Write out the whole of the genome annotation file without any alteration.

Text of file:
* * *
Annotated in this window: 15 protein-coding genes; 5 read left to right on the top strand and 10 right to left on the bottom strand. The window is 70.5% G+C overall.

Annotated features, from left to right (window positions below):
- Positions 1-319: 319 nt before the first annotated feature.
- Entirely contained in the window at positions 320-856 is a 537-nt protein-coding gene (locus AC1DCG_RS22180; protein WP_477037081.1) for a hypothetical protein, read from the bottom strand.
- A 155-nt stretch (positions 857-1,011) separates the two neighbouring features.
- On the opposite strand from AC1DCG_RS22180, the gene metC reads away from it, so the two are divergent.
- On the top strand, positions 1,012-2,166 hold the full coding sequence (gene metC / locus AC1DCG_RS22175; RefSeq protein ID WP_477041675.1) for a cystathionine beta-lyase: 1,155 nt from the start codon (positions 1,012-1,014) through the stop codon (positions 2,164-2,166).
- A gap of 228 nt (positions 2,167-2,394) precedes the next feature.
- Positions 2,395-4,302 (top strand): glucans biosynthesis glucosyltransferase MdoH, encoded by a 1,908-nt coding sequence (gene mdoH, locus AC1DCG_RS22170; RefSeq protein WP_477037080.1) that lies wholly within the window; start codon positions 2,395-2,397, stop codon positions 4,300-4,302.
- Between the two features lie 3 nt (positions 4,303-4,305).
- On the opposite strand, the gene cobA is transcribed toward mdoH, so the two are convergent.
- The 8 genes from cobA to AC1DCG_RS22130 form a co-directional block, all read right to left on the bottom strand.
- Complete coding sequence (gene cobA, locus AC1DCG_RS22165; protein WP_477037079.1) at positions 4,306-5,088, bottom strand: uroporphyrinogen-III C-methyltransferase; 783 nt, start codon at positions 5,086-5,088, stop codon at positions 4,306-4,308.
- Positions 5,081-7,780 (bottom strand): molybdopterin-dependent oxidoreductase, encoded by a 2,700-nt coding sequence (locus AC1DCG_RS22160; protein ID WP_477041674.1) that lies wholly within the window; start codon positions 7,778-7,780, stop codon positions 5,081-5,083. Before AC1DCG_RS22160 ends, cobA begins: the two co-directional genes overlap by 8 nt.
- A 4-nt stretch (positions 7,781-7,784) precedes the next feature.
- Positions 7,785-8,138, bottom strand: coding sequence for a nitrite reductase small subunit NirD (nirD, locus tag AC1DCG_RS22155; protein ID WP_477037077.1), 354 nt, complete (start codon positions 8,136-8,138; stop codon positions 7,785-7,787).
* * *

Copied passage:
Annotated in this window: 15 protein-coding genes; 5 read left to right on the top strand and 10 right to left on the bottom strand. The window is 70.5% G+C overall.

Annotated features, from left to right (window positions below):
- Positions 1-319: 319 nt before the first annotated feature.
- Entirely contained in the window at positions 320-856 is a 537-nt protein-coding gene (locus AC1DCG_RS22180; protein WP_477037081.1) for a hypothetical protein, read from the bottom strand.
- A 155-nt stretch (positions 857-1,011) separates the two neighbouring features.
- On the opposite strand from AC1DCG_RS22180, the gene metC reads away from it, so the two are divergent.
- On the top strand, positions 1,012-2,166 hold the full coding sequence (gene metC / locus AC1DCG_RS22175; RefSeq protein ID WP_477041675.1) for a cystathionine beta-lyase: 1,155 nt from the start codon (positions 1,012-1,014) through the stop codon (positions 2,164-2,166).
- A gap of 228 nt (positions 2,167-2,394) precedes the next feature.
- Positions 2,395-4,302 (top strand): glucans biosynthesis glucosyltransferase MdoH, encoded by a 1,908-nt coding sequence (gene mdoH, locus AC1DCG_RS22170; RefSeq protein WP_477037080.1) that lies wholly within the window; start codon positions 2,395-2,397, stop codon positions 4,300-4,302.
- Between the two features lie 3 nt (positions 4,303-4,305).
- On the opposite strand, the gene cobA is transcribed toward mdoH, so the two are convergent.
- The 8 genes from cobA to AC1DCG_RS22130 form a co-directional block, all read right to left on the bottom strand.
- Complete coding sequence (gene cobA, locus AC1DCG_RS22165; protein WP_477037079.1) at positions 4,306-5,088, bottom strand: uroporphyrinogen-III C-methyltransferase; 783 nt, start codon at positions 5,086-5,088, stop codon at positions 4,306-4,308.
- Positions 5,081-7,780 (bottom strand): molybdopterin-dependent oxidoreductase, encoded by a 2,700-nt coding sequence (locus AC1DCG_RS22160; protein ID WP_477041674.1) that lies wholly within the window; start codon positions 7,778-7,780, stop codon positions 5,081-5,083. Before AC1DCG_RS22160 ends, cobA begins: the two co-directional genes overlap by 8 nt.
- A 4-nt stretch (positions 7,781-7,784) precedes the next feature.
- Positions 7,785-8,138, bottom strand: coding sequence for a nitrite reductase small subunit NirD (nirD, locus tag AC1DCG_RS22155; protein ID WP_477037077.1), 354 nt, complete (start codon positions 8,136-8,138; stop codon positions 7,785-7,787).